Western economies roll back while China realigns economic policy
Djoomart Otorbaev

Editor's note: Djoomart Otorbaev is former Prime Minister of the Kyrgyz Republic, a distinguished professor of the Belt and Road School under Beijing Normal University, and a member of Nizami Ganjavi International Center. The article reflects the author's views, and not necessarily those of CGTN.

On July 31, 2020, the European statistical agency Eurostat reported that in the second quarter of 2020 the GDP of the European Union (EU) fell by 14.4 percent compared to the same quarter of last year. This is the largest drop in the EU since 1995 when Eurostat began publishing these statistical data. Though the declines were widely expected, still those numbers are shocking. The European economy has rolled back 10 to 20 years.

Its largest economy - Germany - contracted by 10.1 percent, wiping out nine years of German economic growth. France's GDP fell by 19 percent year on year. This is a record quarterly decline in GDP since the World War Two. The GDP of Spain suffered the most with a fall of 22.1 percent as of the last year. Its economy fell back to the level in 2002. 

Italy's economy contracted by 17.3 percent year on year. It was their fourth recession in one decade. The previous same level was in the early 1990s, almost a generation ago.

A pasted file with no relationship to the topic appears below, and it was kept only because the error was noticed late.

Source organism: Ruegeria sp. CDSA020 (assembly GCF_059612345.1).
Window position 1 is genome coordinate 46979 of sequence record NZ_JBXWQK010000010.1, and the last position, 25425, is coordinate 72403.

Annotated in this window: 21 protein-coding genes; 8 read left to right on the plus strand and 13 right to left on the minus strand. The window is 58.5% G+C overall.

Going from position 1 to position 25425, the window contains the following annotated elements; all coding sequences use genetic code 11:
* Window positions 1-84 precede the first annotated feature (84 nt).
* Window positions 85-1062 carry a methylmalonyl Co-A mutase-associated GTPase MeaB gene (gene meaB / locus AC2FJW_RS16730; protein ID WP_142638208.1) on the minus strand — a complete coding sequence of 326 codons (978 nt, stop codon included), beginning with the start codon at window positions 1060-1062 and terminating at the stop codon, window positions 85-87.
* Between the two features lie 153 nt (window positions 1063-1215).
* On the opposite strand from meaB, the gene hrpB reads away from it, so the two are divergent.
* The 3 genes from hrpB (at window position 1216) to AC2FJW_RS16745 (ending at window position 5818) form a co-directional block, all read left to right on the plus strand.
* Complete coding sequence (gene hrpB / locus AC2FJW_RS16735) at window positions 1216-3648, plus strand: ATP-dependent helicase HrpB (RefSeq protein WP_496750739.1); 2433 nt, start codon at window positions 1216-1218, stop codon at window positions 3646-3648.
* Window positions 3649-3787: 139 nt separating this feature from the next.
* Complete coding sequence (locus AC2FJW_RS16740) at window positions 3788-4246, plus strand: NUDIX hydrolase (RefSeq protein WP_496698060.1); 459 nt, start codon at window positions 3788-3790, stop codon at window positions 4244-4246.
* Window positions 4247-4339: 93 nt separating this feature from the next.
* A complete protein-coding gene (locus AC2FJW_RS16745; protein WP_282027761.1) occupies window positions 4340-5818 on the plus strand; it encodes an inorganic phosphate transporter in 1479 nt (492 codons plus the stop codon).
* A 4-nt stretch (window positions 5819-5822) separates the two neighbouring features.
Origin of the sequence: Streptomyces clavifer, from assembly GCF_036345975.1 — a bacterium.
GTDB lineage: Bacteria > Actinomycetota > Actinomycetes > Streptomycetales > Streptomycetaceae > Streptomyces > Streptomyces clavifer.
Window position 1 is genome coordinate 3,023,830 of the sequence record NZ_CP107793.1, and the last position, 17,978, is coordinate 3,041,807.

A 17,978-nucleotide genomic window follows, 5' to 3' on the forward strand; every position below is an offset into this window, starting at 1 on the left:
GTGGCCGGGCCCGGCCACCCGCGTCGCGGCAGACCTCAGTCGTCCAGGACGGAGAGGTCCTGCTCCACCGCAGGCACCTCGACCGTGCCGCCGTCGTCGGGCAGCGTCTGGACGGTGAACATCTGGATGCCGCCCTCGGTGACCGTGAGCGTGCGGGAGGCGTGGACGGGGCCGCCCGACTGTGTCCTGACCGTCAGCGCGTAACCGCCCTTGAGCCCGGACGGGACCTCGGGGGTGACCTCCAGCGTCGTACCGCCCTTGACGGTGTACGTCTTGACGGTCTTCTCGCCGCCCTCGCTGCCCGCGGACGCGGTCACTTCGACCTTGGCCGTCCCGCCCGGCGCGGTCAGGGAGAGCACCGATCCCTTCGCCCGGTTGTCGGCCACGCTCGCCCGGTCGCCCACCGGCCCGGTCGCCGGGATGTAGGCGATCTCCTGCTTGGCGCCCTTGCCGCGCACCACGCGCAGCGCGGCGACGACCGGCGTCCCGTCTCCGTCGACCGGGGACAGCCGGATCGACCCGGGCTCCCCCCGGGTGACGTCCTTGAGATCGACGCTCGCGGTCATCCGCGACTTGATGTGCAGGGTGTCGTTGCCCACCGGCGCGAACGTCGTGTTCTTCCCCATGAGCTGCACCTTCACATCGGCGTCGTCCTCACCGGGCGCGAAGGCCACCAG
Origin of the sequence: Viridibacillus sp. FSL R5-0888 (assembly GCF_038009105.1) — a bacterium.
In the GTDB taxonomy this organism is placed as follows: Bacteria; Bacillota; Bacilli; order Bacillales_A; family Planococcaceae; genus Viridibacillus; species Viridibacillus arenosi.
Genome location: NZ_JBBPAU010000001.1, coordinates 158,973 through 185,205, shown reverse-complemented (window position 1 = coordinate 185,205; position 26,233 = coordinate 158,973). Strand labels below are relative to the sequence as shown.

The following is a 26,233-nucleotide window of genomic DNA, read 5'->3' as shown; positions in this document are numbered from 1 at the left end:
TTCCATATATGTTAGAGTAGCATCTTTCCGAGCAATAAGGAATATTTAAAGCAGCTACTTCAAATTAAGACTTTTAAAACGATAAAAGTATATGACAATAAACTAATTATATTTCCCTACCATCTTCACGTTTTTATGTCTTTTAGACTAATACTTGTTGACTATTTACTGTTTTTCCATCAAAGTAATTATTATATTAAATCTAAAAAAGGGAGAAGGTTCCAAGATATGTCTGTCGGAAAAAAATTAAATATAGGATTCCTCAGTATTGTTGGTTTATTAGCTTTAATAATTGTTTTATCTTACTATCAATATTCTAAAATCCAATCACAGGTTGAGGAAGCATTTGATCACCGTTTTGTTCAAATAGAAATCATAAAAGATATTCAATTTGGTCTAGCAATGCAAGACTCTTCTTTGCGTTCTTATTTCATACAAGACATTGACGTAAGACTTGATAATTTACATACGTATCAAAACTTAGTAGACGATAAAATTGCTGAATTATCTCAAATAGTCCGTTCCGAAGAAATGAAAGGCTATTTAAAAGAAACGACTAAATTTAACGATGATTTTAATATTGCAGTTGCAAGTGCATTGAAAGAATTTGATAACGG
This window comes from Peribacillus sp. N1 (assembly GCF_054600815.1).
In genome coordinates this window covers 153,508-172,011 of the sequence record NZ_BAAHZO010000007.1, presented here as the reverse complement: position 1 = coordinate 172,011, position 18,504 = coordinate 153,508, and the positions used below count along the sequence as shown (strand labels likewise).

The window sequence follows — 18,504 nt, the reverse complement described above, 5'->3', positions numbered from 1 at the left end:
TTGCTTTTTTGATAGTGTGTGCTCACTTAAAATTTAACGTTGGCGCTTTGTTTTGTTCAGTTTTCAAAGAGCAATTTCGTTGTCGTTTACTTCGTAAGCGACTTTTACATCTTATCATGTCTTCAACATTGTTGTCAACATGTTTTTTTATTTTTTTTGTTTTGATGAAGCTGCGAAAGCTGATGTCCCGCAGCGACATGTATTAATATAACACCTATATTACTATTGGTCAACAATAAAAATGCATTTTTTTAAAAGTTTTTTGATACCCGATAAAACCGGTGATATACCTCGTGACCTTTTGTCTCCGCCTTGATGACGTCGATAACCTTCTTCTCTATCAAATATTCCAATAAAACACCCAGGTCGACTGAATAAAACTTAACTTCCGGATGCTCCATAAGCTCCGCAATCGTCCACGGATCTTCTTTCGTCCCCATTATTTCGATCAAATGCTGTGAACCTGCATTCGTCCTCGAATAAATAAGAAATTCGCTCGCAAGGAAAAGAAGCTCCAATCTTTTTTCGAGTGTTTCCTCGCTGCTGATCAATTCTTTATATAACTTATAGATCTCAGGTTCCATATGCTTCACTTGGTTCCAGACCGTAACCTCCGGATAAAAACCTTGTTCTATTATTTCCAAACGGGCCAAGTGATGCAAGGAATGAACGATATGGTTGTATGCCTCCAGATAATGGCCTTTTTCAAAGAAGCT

According to a forecast of the European Commission in July, for the whole of 2020, EU's GDP will decrease by 8.3 percent.

The U.S. economy had contracted in the second quarter even deeper than the EU's by a huge annualized rate of 32.9 percent, which brought the economy to its level of five years ago, even as cases of coronavirus continue to pile up.

The current consensus among economists is that for Europe or the U.S., even in their best-case scenarios the level seen in the fourth quarter of 2019 will not be reached up until 2022 or even 2023. 

As reported by Nikkei, Japan's economy is expected to shrink to around 4.5 percent in 2020. This is a significant downward revision from the 1.4-percent growth planned at the beginning of the year. The current estimation is that the GDP level planned for the end of this year will not be reached until at least 2023.

For another big player in the world's economy, which is India, the expected contraction of its economy estimated at around 10 percent this year. That is another historic case, as India hasn't had a recession in its modern history. 

Major economies, representing over half of the global GDP, are likely not to recover to pre-pandemic levels until at least 2023.

Beyond the chaos on the international stage, there were a lot of internal downside risks and challenges for China. Let's name just a few - resurgences in local coronavirus cases, suggesting that the recovery might still be fragile; the worst in decades, near nationwide flooding, spanning to 27 provinces; and fundamental weaknesses in domestic consumption, especially in the services sector, etc.

How would the Chinese economy survive in those extreme and unprecedented circumstances? Which emergency economic model to choose? What policy measures would it take? On that matter, we must pay respect and tribute to the Chinese policymakers.